War veterans interred in Old City Cemetery include Captain William White (1750-1816), from North Carolina, and Colonel Samuel Henderson (1742-1816) who fought in the Revolutionary War. Captain William White was the father of William "Buck" White. Sion Spencer Read (1791-1843) fought in the War of 1812 in General John Coffee's Regiment of Calvary and later in Williamson's Mounted Gunmen of Tennessee. In addition, Read was the owner of a hotel called the Indian Queen, which burned after the Civil War. His son established the Chattanooga Hotel, the Read House. E.M. Mercer (?-1857) fought in the Mexican War with Company of Mountain Blues, Capt. Adrian Northcutt, 1 TN Regiment. B.J. Hill (1825-1880) was a Brigadier General in the 56" Regiment Tennessee Volunteers during the Civil War. Drury Clair Spurlock (1833-1862) and Chamberling Jones Spurlock (1842-1873), fought in the 16th Tennessee, CSA. Dury Clair Spurlock died at the Battle of Murfreesboro. Captain John Lucas Thompson (1833-1886) was in the 16th Tennessee Regiment, CSA.

Of these town founders and antebellum community leaders, few other extant properties associated with their period of significance in McMinnville remain extant. The R.H. Hunt designed county courthouse was constructed in 1897. The city transformed its built environment in the 1920s and 1930s when the Memphis-to-Bristol Highway passed through the center of town. New economic growth led to the demolition of many early homes that once either stood on, or were adjacent to, the town square. Today a ring of buildings, mostly between 1920 and 1970, surround the square, and only a handful of antebellum homes remain in the city.

The Old City Cemetery also includes the graves of the women who created the town. Judith Turner Harrison (circa 1803-after 1850), a widow, lived in the first brick house built in the western end of the town. She collected rare plants and is believed to have introduced pecan trees to McMinnville. Jane McCullough Rowan (1808-1887) was granddaughter of Governor Richard Caswell of North Carolina and daughter-in-law of Felix Grundy. In addition, she was a bridesmaid of Mrs. James K. Polk. Bersheba Porter Sullivan Cain, (dates unknown) relative of one of the early settlers, was known for having the first pianoforte in town. In 1833, she discovered the spring on top of Cumberland Mountain, which is named for her.

Several infants are buried in the cemetery, including the three children of Dr. John R. and Laura C. Paine. John Norwood and Maggie Lou died in 1822, and Alfred died in 1833. Less than ten-percent of Warren County families owned slaves in the early days. Their graves are likely in the Old City Cemetery as well since it was not unusual to have interracial cemeteries in the early to mid-1800s.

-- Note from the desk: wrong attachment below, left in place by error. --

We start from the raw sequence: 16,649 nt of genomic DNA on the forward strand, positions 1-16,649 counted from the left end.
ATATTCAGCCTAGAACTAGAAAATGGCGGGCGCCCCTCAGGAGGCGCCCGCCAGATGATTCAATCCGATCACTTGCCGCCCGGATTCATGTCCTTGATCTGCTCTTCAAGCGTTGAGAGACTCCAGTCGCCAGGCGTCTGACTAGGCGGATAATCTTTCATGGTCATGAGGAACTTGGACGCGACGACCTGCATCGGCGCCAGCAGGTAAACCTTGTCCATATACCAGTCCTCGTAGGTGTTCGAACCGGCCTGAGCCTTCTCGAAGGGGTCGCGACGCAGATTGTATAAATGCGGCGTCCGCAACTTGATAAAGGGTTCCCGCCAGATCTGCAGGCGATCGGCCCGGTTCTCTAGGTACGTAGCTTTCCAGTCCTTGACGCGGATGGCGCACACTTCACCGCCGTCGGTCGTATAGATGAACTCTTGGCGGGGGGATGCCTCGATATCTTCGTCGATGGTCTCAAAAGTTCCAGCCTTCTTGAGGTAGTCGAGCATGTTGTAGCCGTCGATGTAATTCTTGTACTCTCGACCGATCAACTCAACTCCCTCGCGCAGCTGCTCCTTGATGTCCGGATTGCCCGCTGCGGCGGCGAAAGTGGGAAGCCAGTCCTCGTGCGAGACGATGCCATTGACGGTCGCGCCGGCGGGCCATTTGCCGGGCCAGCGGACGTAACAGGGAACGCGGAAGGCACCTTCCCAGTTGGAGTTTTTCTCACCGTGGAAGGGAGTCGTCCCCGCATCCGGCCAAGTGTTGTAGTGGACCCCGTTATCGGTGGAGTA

The Old City Cemetery was the only cemetery for the town of McMinnville until after the Civil War. The cemetery was nearly full and some people just buried their dead in small family cemeteries on their own property. From the Civil War until the mid-1900s, only a few family burials had taken place in the Old City Cemetery. In 1878, Riverside Cemetery, also known as City or New Cemetery, was established. Riverside is a larger cemetery with a more formal layout, including avenues for hearses. Its landscaping and avenues reflect the influence of the Rural Cemetery Movement on Tennessee urban cemeteries from 1850 to 1900. The Old City Cemetery reflects none of that design influences as the graves are somewhat loosely grouped in family plots, lined up in long rows facing the street. The curvilinear placing of graves, intersected by avenues and walkways, found at Riverside make for a distinctly different cemetery landscape. Another key difference was race: Old City Cemetery was not legally reserved just for whites while Riverside Cemetery, again like many other urban cemeteries in Tennessee in the late nineteenth century, was reserved for whites.

The new design elements of Riverside Cemetery so strongly attracted Victorian-era residents of McMinnville that some families moved their loved ones from the Old City Cemetery to the new one. An article in the December 30th, 1893 issue of the Southern Standard, reports that Mrs. William Richardson and her sister, Miss Sophia from New York, visited McMinnville to move their sister's (name unknown) grave from the Old City Cemetery. At least half of the graves are unmarked but are evidenced by indentions in the ground. Some of these may never have been marked, the monuments may have been destroyed, or they were moved to Riverside Cemetery. Riverside became the more fashionable place of internment once it was established, leaving the Old City Cemetery as the burial place of McMinnville's founders and early leaders.

The first Euro-American burials took place in small graveyards on family farms. As towns grew, interments took place within cities, mainly in church graveyards. Issues with water, sewage, and crowding prompted a trend in the early 1800s to move cemeteries to the outskirts of town. The Old City Cemetery sits in a location just along the outskirts of the original town. Even with the community's growth over subsequent years, the cemetery still lies outside the main downtown area.